In 2003, the U.S. EPA wrote that waste-to-energy produces electricity “with less environmental impact than almost any other source of electricity.”

Earlier this year, The New York Times wrote that “a 2009 study by the E.P.A. and North Carolina State University scientists came down strongly in favor of waste-to-energy plants over landfills as the most environmentally friendly destination for urban waste that cannot be recycled. Embracing the technology would not only reduce greenhouse gas emissions and local pollution, but also yield copious electricity…”

Also, according to a report by P. Ozge Kaplan, Joseph DeCarolis and Susan Thornloe, “Burning one ton of waste in a waste-to-energy unit saves between 0.5 and one ton of greenhouse gas emissions compared to landfilling the same amount of waste.”

But adoption of the technology in the U.S. remains slow, mainly because of the “NIMBY” or “not in my backyard” concept.

It’s easy to understand not wanting a huge factory with stacks in your skyline and thousands of garbage trucks dumping their refuse 24/7. Waste-to-energy is not an inherently “sexy” concept.

However, surprisingly, communities that have these plants show greater participation in other green actions.

A 2009 study conducted by Eileen Brettler Berenyi examined the recycling rates of more than 500 communities with waste-to-energy facilities. The findings of this study were that communities with waste-to-energy facilities had a higher recycling rate than the national average.

There are environmental concerns as well from the process, such as the ash and gases produced from the combustion process.

The ash created from the process is hauled off to a landfill nearby (stay tuned for our next installment where we visit this same landfill!) to provide daily cover. The metals that did not burn are sorted from the ash and brought to the local recycling facility.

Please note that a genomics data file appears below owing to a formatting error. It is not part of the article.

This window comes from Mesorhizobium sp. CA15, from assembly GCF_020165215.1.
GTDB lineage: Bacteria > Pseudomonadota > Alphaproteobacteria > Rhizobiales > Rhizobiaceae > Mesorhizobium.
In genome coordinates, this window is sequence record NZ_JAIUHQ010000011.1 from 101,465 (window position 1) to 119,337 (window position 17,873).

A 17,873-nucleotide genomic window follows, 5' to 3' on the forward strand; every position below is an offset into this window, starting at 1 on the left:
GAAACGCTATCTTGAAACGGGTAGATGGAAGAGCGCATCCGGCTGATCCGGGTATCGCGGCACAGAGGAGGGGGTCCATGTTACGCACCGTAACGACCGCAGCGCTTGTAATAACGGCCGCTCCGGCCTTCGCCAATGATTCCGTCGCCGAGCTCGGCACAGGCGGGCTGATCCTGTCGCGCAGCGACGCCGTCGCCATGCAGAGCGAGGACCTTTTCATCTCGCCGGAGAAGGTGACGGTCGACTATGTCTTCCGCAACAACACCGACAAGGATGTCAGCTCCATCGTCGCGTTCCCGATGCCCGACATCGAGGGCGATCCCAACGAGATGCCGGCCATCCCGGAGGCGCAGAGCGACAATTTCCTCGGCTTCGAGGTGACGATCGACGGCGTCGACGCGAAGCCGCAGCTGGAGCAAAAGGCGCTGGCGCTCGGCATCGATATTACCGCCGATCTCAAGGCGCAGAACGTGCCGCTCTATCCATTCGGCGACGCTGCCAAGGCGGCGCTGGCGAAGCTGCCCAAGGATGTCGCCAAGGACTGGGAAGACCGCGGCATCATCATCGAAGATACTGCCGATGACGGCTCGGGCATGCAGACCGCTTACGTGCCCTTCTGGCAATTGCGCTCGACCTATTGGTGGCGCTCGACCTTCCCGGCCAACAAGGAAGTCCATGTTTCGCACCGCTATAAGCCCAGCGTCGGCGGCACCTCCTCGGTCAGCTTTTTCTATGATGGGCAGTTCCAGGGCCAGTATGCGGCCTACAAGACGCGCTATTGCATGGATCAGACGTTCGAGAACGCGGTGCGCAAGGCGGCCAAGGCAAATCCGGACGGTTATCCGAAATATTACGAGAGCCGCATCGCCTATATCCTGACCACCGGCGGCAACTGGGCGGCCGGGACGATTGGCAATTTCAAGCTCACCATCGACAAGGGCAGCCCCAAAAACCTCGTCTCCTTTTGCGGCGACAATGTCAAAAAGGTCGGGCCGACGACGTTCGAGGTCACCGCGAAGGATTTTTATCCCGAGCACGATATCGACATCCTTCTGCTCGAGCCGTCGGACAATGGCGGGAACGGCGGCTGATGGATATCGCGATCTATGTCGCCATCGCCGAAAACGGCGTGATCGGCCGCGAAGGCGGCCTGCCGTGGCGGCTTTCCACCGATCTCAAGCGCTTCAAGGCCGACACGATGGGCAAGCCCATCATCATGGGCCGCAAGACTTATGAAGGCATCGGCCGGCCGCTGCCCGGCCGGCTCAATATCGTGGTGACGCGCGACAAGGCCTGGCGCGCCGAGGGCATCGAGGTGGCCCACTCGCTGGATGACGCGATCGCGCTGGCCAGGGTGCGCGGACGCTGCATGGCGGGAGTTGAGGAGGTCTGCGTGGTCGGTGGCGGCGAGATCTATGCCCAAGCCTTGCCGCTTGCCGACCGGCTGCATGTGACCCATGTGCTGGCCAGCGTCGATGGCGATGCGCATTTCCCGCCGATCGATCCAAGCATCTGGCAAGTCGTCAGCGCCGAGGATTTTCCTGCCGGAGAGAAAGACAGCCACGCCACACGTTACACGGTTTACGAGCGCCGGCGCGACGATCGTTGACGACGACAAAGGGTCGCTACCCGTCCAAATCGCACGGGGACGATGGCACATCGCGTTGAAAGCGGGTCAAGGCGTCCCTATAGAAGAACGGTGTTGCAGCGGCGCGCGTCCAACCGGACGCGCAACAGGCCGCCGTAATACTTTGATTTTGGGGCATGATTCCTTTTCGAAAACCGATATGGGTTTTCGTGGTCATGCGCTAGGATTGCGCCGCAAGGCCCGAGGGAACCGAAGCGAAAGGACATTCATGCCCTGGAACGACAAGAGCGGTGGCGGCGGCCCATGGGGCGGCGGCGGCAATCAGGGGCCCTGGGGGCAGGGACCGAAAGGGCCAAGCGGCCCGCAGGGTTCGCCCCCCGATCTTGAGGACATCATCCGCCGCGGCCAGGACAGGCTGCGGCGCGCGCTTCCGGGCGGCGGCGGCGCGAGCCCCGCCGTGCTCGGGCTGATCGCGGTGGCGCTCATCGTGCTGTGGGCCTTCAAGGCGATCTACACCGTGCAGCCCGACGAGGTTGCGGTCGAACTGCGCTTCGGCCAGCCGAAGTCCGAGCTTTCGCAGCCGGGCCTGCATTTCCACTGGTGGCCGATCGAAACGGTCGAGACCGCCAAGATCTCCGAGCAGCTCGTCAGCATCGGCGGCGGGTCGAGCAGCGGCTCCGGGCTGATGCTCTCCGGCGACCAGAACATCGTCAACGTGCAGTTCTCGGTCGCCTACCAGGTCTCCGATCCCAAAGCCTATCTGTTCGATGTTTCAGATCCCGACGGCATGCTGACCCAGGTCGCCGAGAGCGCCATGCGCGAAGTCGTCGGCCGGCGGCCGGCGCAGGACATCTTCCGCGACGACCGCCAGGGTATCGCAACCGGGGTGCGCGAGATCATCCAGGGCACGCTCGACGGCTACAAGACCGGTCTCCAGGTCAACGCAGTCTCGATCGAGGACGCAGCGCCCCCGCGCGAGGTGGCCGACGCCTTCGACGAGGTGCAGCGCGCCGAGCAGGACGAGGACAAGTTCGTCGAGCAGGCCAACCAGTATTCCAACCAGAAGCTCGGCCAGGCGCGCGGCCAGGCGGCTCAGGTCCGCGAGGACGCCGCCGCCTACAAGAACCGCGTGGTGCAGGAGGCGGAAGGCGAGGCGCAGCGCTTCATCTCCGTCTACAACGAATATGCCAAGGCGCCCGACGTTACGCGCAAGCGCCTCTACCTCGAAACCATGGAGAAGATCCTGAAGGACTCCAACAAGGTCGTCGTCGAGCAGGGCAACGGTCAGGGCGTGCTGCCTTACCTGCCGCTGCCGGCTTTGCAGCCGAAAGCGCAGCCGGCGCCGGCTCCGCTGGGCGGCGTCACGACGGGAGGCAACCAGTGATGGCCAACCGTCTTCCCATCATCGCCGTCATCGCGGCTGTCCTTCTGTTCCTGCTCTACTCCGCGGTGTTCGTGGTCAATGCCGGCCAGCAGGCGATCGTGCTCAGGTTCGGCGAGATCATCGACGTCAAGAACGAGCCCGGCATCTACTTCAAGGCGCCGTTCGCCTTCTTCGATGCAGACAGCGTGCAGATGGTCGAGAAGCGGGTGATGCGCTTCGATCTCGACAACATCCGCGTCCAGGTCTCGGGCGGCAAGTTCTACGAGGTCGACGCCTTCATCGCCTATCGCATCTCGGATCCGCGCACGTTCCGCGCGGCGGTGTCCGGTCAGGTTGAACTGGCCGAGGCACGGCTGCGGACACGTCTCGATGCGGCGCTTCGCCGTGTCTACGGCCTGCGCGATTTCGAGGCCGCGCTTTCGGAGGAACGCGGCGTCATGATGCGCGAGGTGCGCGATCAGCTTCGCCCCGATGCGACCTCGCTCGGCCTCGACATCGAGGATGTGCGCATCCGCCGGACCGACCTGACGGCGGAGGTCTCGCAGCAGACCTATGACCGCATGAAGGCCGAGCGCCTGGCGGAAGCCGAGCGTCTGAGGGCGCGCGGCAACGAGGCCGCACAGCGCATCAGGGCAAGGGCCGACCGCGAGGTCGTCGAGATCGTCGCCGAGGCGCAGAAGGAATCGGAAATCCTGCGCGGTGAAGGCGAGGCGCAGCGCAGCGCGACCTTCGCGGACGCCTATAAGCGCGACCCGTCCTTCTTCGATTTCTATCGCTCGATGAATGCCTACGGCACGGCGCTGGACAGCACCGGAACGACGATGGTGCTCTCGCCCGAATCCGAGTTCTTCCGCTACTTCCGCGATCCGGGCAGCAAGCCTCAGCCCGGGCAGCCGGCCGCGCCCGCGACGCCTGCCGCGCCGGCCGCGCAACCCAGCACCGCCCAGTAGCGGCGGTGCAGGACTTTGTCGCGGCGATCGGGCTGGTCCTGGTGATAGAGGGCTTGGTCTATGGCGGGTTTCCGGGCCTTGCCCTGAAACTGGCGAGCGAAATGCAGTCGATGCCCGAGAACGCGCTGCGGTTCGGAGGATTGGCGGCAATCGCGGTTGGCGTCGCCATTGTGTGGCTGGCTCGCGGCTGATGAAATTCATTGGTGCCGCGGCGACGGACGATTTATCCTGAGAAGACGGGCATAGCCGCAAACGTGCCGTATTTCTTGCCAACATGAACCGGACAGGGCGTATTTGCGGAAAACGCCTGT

Of course, a major concern for the facility (and its neighbors) is the quality of the air that is released after the trash is burned. The air, which can contain a variety of acid gases and airborne particulates blows through a “scrubber” that uses sprays a mixture of lime and water into the hot exhaust gases. The lime neutralizes acid gases and also allows for the capture of heavy metals such as mercury. The exhaust gases then move through a baghouse, which is contains heavy-duty filters to collect additional particulates in the air.

Eye-witnesses

Seeing the process first-hand brought the debate about the benefits of waste-to-energy to light. The traditional hierarchy of “reduce, reuse, recycle” still stands, and the opportunity to make energy out of trash that would have otherwise gone to waste (no pun intended) is intriguing.

“There’s also a focus around taking all of this material that passes through our hands and making the highest and best use of it,” says Brown. “So sometimes that’s recycling, and in some cases increasingly we’re investing in ways to make energy out of it.”

Whether or not waste-to-energy works well for your community is a highly localized decision, but it does seem to be one worth looking into.

In September, the Earth911.com Editorial Staff visited three facilities operated by Waste Management: a recycling center, waste-to-energy plant and landfill. This story is the first in a series analyzing the technologies and capabilities in play that create an efficient system to maximize the recovery and utilization of waste.